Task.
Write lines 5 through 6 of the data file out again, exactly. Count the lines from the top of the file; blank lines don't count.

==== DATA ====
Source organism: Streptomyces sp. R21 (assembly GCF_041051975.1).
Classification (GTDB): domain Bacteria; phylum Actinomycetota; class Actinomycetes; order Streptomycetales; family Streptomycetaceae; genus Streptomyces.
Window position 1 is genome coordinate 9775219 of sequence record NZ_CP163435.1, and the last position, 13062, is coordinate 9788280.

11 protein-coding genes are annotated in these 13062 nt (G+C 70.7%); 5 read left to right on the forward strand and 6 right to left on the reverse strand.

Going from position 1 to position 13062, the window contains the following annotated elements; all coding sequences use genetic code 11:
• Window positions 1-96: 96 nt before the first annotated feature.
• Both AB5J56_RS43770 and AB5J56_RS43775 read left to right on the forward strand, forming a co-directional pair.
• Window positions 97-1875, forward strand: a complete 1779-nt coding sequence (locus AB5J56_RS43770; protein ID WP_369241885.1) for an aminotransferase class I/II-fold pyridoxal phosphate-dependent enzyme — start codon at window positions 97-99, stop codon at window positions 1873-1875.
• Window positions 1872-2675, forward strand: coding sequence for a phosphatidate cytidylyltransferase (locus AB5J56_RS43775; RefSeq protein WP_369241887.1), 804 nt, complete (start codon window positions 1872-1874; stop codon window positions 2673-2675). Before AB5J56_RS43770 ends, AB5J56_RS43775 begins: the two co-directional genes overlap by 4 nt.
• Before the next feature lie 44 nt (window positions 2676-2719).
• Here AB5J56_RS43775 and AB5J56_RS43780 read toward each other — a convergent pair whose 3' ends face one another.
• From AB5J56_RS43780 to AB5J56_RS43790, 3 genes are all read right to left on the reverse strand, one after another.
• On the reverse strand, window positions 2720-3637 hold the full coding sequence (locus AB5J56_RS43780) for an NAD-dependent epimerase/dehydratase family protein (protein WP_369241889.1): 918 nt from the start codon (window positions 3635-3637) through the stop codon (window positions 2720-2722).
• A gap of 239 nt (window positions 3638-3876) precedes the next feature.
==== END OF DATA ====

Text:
Going from position 1 to position 13062, the window contains the following annotated elements; all coding sequences use genetic code 11:
• Window positions 1-96: 96 nt before the first annotated feature.